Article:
HERO BELL RINGS TRUE; Billy Elliot Star Jamie Got to Keep His Native North-East Accent after Talking Round the Director of New Superhero Movie Jumper

Daily Record (Glasgow, Scotland), February 13, 2008 | Go to article overview

HERO BELL RINGS TRUE; Billy Elliot Star Jamie Got to Keep His Native North-East Accent after Talking Round the Director of New Superhero Movie Jumper


Byline: By Siobhan Synnot

HE won our hearts as a schoolboy when he pirouetted his way out of a tough mining town. Now Billy Elliot actor Jamie Bell has a new set of high kicks - as an action star.

The 21-year-old is on the verge of cult status for his role as a comic book hero in new sci-fi movie Jumper - but he is still well in touch with his north-east roots.

Jamie - who headlines alongside Star Wars actors Samuel L. Jackson and Hayden Christensen - even persuaded the director to let him use his own accent.

He recalled: "I said to the director, 'Why do all the comic book characters have to be America?' because it's very rare you see one from somewhere else.

"So I asked if I could do it in my own accent and they said, 'Well, if they can understand you, that would be good.'

"I don't think we've ever had a character from Billingham, Teeside. It's great because it allows me to put more of myself in the role."

And the idea has really taken off.

Jamie added: "The guy who wrote the original Jumper books has gone back and written another all about my character with aback-story that he comes from a town in the north east of England. So there."

It's the first time the young actor has played a northerner since his 2000 breakthrough role as Billy.

Since then, he has astonished audiences with his ability to mimic American soldiers for Clint Eastwood in Flags of Our Fathers, New York sailors in King Kong and, last autumn, his faultless Scottish accent for Hallem Foe.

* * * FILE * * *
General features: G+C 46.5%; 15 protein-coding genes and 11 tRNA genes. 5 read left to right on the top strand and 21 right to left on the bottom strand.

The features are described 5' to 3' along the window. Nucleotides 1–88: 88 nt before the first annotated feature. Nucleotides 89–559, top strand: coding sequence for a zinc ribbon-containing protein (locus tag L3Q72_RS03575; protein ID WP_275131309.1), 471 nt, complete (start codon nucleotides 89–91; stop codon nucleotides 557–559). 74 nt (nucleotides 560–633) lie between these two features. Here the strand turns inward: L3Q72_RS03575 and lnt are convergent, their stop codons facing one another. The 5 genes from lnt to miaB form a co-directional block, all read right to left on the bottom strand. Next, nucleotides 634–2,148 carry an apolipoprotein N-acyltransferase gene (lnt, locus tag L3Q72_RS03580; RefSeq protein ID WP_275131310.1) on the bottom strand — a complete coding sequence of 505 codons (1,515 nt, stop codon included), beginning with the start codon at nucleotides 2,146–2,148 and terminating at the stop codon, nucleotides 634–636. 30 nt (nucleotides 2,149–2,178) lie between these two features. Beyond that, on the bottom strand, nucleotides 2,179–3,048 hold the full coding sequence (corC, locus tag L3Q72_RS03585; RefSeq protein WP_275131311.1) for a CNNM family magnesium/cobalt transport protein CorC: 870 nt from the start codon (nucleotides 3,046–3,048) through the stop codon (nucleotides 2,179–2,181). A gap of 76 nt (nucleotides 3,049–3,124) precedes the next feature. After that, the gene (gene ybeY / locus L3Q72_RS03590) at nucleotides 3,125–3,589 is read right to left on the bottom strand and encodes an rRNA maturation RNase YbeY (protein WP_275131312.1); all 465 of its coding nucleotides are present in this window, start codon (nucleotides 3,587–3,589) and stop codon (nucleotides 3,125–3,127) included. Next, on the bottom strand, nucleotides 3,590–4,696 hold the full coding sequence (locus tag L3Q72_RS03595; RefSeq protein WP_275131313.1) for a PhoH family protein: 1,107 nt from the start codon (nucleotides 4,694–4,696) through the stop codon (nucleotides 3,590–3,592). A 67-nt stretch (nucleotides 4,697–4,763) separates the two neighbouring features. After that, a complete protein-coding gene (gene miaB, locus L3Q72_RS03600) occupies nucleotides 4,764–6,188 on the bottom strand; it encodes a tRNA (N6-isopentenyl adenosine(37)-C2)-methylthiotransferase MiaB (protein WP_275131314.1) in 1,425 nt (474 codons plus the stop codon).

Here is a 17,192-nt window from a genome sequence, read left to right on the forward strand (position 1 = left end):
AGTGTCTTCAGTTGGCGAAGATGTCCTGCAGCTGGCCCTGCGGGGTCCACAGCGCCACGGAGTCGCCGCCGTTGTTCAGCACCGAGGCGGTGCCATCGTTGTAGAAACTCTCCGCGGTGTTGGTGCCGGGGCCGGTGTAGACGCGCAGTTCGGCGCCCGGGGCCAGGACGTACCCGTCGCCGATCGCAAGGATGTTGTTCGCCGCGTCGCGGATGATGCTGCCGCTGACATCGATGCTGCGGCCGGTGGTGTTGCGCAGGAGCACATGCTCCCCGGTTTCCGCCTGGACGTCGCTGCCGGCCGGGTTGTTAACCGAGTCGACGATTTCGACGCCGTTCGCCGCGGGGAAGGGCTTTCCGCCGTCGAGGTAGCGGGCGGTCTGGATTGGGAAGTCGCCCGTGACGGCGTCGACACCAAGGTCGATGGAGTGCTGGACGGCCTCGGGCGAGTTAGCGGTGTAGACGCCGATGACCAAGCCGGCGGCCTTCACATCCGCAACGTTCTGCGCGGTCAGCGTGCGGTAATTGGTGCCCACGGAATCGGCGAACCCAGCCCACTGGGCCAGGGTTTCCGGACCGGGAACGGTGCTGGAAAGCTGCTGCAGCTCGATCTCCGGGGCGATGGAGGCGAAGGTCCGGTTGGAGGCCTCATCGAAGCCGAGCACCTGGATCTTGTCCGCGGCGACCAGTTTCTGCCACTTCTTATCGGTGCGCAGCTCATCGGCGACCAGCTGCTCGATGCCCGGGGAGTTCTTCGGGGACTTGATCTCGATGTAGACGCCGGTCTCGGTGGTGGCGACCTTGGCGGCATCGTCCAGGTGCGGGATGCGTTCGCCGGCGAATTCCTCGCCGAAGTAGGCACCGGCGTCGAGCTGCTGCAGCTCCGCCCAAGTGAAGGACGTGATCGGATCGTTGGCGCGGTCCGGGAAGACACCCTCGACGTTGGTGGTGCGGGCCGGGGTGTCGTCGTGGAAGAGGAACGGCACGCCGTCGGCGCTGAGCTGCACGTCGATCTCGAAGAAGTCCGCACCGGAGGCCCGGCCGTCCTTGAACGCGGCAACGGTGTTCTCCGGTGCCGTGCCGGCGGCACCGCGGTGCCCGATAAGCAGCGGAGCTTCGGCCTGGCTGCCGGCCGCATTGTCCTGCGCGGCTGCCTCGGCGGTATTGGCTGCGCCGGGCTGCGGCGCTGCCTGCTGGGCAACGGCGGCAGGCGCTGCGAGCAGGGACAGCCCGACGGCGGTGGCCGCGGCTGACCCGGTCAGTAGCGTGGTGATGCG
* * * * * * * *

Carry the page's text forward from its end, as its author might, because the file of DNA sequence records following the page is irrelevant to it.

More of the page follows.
That said, this globe-trotting star's own accent has become a tad confused.

At the Edinburgh Film Festival last August he sported a nasal twang from halfway between Teeside and Manhattan.

Indignant at the reminder, he insisted: "I'm still the same, same friends, still the same old me."

Indeed, the fact he insisted on being himself in such a major film speaks volumes.

In Jumper, he and Christensen play teenagers who can teleport to any place in the world, simply by thinking about it.

On their trail is Jackson, leader of an organisation called the Pallids which is sworn to hunt down and kill their kind. Jamie said: "It's more hip than Spider-Man. Peter Parker fights for justice but our hero thinks, 'Great, I can rob banks and get women easily.' It's a much more interesting way to look at it.

"My superpower is teleportation but you don't just click your heels three times and go. It's much more aggressive - hence the film's title, Jumper."

The role saw Jamie and Christensen filming in nine countries across the world on locations ranging from Big Ben to the pyramids and the frozen ice caps in Canada.

They even used Rome's Colosseum - the first time any movie has been allowed to film in the ancient theatre.

But, of all the countries he has visited, Jamie says that Scotland has a special place in his heart.

BEFORE Billy Elliot, he appeared in a musical at the Edinburgh Fringe as part of a youth theatre group. …

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